Sunday, January 28, 2007

Is pet ownership cruel?

I don't plan to own any pets, primarily because pet ownership makes no sense, and secondly, because I would be worried sick about a pet while I was away at work. It's difficult enough to take care of a relative's pet while the owner is away for an extended trip. The animal would be constantly on my mind. It would negatively impact my productivity at work.

Where is the cruelty? Containing wild animals, or setting free animals that don't know how to fend for themselves? How about breeding the animals in the first place? I occasionally watch Animal Planet, and the American Society for the Prevention of Cruelty to Animals (ASPCA) are always rescuing abused and neglected pets and stray feral pets.

I think we can ill afford to own pets, and especially those of us who can barely manage our own lives, let alone take care of our own children. Luckily, I have no children, but time and time again I hear stories of families who don't realize the expenses they incur for having a pet, and they can barely keep their kids in shoes.

Every month I imagine the Humane Society, ASPCA, and municipal animal control units around the country have no alternative but to euthanize many abandoned animals.

The solution is to break the financial incentives of breeding and selling pets from "Puppy Mills" by adopting a pet from an animal shelter and having your pet spayed or neutered.

As much as 25% of all dogs entering a shelter are pure breeds. Pure bred dogs often come with genetic defects that can cost the owner tens of thousands of dollars or more, over the life of the pet.

Ultimately, animals should be able to fend for themselves if they don't serve a useful purpose. 61% of dogs, 75% of cats entering shelters are euthanized.


Thursday, January 18, 2007

Microsoft Access Database

I'm getting ready to upload the employment database for Microsoft Access. It will be rough because I'm teaching myself how to use Access, but I thought you might like to have a look at it. It will be at

Tuesday, January 16, 2007

Job hunting.

I’ve been looking for work. Any work. I’m a college graduate. It should be easy, right? I keep my eyes and ears to the media, hoping to find something. Then I see statistics that show more high school graduates are working than college graduates.

How is that? That's easy! College graduates are not supposed to be looking for jobs. They are supposed to be making jobs. So, why are college students complaining about not finding work?

Evidently, it’s a symptom of a bigger problem, the General Requirements Curriculum. The big picture was completely missed. A plan was never formulated. In my case it’s easy because I got an Associate degree somewhere else and transferred credits, so I couldn’t even declare a minor.

My education was fractured by circumstances engineered by a capitalist society with no vision of long-term consequences, only greed at the top.

So now we have a large number of college graduates who don’t know entrepreneurship. They just try to look for work. This has been going on for a long time in the U.S. And guess what.

We have been creating our own terrorists. We have sent far too many foreign-exchange students out into the world without the crucial information needed to actually make work instead of complaining about not finding a job.

It's far too easy for zealots with money to take advantage of so many people who know just enough to make a bomb, but not enough to start a company making better mousetraps.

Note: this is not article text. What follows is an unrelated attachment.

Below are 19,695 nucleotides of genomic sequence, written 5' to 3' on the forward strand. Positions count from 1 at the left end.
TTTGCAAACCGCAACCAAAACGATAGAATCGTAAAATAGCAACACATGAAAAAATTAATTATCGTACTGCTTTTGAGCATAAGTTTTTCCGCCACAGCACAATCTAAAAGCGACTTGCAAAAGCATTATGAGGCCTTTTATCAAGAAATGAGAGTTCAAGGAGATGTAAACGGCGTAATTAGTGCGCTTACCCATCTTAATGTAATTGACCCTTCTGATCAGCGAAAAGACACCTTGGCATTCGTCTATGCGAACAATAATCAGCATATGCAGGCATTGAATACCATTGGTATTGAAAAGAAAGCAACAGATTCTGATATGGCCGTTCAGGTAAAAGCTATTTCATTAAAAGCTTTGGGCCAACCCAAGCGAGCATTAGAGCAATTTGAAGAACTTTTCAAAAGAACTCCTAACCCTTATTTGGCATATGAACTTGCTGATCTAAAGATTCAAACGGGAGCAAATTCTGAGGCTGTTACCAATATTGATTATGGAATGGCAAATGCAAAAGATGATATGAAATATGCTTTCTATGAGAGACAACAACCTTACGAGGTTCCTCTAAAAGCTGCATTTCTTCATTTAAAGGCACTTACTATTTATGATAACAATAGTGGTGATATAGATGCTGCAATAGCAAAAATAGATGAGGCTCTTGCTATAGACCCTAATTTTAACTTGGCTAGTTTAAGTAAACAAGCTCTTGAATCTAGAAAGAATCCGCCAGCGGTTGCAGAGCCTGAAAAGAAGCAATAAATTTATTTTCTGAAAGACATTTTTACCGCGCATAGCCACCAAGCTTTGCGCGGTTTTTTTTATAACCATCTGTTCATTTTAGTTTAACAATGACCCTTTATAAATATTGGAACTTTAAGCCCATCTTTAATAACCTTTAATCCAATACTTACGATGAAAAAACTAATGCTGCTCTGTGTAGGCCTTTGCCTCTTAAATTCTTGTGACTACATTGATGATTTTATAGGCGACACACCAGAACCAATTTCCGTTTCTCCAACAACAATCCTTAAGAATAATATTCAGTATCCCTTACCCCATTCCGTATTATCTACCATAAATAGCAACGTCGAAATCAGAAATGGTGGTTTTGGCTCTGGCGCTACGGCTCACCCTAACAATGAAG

Here in the U.S. it's manageable because we have such a powerful and intrusive law enforcement system, and the culture is so homogeneous that volatile social cohesion is limited to urban street gangs.

Some high school teachers have caught on to this and are teaching entrepreneurship in the K-12 levels. It's too little too late because of one major obstacle, tenure.

Gee, it took me this long to figure it out? I'm in really bad shape. But at least I can see the candle in the distant window. Now I just have to find my way around the dark fjord of capitalist influence.

Monday, January 15, 2007

Checking out the Picasaweb

Since I recently upgraded from Dialup to DSL, I've been having alot of fun. I have pictures now at

From spfld

Friday, January 05, 2007

The Cursed Earth

Springfield has a problem; too many ancient burial grounds with curses. There are a couple of spots in particular that may not have documented histories of actual desecration. Springfield High School was built over a cemetery, and there are reports of haunting, but a public school is immune to such things more so than the small business.

There’s the Vinegar Hill Mall curse of High Business Turnover, and the curse that recently overtook Thirsty’s, which previously overtook the Ground Round in the same spot. Chi-Chi’s stood empty for more than a decade before it was finally demolished. It was once a good place to eat. What is happening?

MacArthur and Outer Park is a huge area of cursed earth. There is also the gas station that was abandoned at the corner of Wabash and Chatham road, right next to Papa John’s Pizza, and the gas station on the south side of Stevenson Drive, right across from the Quick-n-EZ at 11th Street.

Along the south side of Wabash, there was also the ancient car wash with the green roof. Sitting there for twenty years, it was finally demolished after the tornadoes last March.

That which was ignored for so long is gradually being realized by the next generations. Springfield is cursed. Its people suffer from sheer boredom, coupled with fear of trying something new. After all, what is there to do? Knight’s Action Park? Church? Bars? Movies? The Mall?

Is that really all there is here?